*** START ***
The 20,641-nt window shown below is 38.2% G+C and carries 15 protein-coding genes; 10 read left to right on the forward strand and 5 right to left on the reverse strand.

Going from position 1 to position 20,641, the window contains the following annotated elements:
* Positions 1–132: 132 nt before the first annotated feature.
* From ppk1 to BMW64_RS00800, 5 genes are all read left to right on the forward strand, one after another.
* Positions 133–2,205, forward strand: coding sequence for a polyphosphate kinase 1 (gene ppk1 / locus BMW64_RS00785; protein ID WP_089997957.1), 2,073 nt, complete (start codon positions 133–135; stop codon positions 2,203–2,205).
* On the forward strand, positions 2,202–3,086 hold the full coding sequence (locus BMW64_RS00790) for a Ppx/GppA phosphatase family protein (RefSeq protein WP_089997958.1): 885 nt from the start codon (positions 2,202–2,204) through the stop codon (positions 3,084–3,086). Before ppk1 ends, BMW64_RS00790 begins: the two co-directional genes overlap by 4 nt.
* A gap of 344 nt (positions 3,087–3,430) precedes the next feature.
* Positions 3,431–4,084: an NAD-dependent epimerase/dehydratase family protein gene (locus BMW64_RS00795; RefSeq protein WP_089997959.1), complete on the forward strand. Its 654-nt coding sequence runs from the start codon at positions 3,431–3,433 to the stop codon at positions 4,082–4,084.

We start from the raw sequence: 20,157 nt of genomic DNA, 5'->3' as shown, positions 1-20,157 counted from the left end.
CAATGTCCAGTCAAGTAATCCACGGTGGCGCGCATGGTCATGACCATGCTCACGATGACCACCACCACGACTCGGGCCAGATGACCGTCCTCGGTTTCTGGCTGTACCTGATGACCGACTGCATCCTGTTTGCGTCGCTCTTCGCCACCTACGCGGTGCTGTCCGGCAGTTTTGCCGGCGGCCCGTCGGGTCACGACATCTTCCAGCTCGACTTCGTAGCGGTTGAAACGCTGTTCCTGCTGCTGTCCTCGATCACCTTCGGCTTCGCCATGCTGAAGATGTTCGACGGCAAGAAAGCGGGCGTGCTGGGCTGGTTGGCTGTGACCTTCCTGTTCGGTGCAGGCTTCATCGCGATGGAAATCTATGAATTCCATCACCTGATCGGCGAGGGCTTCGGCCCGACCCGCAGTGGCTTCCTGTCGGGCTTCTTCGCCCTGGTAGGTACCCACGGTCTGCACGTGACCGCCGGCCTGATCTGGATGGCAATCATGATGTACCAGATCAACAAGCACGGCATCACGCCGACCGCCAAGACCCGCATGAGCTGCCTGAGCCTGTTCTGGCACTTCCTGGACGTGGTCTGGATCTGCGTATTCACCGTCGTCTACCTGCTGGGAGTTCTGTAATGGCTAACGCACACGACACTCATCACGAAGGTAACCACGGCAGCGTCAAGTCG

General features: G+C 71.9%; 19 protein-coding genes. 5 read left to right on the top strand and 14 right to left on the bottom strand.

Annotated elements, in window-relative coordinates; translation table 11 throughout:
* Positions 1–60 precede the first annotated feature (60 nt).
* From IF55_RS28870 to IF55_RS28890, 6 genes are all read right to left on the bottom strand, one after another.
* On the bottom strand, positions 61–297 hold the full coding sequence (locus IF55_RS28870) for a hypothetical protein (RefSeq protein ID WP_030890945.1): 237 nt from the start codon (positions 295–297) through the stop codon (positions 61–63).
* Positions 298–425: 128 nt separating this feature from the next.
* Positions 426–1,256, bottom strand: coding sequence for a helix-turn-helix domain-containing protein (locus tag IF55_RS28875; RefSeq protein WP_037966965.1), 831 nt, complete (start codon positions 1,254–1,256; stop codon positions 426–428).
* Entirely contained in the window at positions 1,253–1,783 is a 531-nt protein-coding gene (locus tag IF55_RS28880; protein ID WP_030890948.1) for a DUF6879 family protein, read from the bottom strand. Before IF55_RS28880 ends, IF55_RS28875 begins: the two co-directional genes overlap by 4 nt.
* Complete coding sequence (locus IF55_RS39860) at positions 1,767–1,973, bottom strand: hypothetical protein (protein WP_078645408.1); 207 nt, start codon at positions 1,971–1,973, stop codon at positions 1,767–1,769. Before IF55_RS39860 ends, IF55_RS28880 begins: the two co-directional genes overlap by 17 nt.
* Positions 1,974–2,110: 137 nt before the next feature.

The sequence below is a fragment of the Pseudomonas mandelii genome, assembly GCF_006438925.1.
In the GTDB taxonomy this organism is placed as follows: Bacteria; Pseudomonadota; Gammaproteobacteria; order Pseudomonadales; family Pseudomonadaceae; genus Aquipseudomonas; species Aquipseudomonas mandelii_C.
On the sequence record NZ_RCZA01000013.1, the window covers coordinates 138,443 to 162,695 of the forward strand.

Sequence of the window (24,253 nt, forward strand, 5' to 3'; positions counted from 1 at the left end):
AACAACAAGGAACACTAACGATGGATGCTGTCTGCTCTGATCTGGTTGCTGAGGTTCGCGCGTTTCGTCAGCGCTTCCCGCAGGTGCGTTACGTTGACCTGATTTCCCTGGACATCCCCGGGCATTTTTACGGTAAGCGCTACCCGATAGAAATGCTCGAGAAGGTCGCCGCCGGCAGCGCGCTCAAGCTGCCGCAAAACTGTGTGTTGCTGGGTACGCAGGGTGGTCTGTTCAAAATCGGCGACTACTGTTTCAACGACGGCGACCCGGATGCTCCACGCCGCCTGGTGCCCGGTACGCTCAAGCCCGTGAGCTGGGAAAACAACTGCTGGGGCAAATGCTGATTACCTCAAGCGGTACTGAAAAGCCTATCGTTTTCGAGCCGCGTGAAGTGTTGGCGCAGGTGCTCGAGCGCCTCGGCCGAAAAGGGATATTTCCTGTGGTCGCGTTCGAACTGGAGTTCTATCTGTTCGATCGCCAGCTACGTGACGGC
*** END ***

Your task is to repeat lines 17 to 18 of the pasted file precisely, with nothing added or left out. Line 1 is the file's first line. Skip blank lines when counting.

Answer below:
* Positions 426–1,256, bottom strand: coding sequence for a helix-turn-helix domain-containing protein (locus tag IF55_RS28875; RefSeq protein WP_037966965.1), 831 nt, complete (start codon positions 1,254–1,256; stop codon positions 426–428).
* Entirely contained in the window at positions 1,253–1,783 is a 531-nt protein-coding gene (locus tag IF55_RS28880; protein ID WP_030890948.1) for a DUF6879 family protein, read from the bottom strand. Before IF55_RS28880 ends, IF55_RS28875 begins: the two co-directional genes overlap by 4 nt.